AMRA Medical identified a muscle composition phenotype associated with all-cause mortality using MRI and will present this research at SCWD International Conference
LINKÖPING, Sweden; December 11, 2020 — AMRA’s abstract titled “Cut-points for adverse muscle composition predicts all-cause mortality” was accepted for e-poster and virtual presentation at the Society on Sarcopenia, Cachexia and Wasting Disorders‘ virtual conference, scheduled for 11-13 December 2020. The abstract highlights how AMRA employed its magnetic resonance imaging (MRI) protocol for muscle composition profiling to assess mortality risk using death data from the UK Biobank. The researchers found that adverse muscle composition was significantly associated with death, more so than cancer and smoking, and suggest that cut-points for muscle fat could strengthen sarcopenia guidelines.
The researchers analyzed MRI images of 24,848 individuals within the UK Biobank for thigh fat-free muscle volume (FFMV) and muscle fat infiltration (MFI). Each individual was assigned a sex- and BMI-invariant FFMV z-score and categorized into one of four muscle composition groups: (1) adverse – low FFMV and high MFI, (2) low fat-free muscle volume only (z-score), (3) high muscle fat infiltration only, and (4) normal muscle composition. The 25th percentile was used as a cut-point to define low FFMV and the 75th percentile to define high MFI.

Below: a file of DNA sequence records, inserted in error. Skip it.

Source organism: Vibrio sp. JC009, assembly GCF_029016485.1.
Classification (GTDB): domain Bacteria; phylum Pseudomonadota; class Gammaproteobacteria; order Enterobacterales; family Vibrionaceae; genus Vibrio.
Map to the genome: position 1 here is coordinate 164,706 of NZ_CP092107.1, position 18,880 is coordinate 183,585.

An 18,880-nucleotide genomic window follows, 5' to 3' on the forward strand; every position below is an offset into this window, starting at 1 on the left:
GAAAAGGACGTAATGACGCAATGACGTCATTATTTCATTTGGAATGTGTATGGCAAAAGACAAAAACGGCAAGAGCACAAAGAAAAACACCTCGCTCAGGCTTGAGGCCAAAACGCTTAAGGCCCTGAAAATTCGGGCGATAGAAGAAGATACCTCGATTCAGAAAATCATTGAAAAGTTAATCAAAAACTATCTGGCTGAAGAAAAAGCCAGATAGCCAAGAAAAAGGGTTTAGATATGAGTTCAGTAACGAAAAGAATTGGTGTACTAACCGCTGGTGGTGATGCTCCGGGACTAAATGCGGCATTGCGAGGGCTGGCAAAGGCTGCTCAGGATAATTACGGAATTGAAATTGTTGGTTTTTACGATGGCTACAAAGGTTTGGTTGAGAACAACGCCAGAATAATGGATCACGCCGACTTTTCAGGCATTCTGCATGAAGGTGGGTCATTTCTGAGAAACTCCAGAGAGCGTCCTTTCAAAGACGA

The participants were followed for (a mean of) 3.6 years after imaging and 256 deaths were recorded. While low FFMV z-score only (group 2) and high MFI only (group 3) were significantly associated with mortality, adverse muscle composition (group 1) was most strongly associated with death, revealing a 3.9-fold higher risk compared to normal muscle composition. Notably, the researchers detected adverse muscle composition in 10.3% of the participants, demonstrating that this study’s highest predictor of mortality was also highly prevalent. Adverse muscle composition and high muscle fat infiltration remained significantly associated with mortality after adjusting for sex, age, BMI, smoking, and cancer diagnosis, leading the authors to suggest that MRI-based muscle composition thresholds could be used to improve sarcopenia guidelines.
View the poster number 4-20 and attend the presentation during the Poster Session 8 on Sunday, December 13th between 7:55 pm and 8:45 pm CET and learn more about AMRA’s methods on the Solutions page.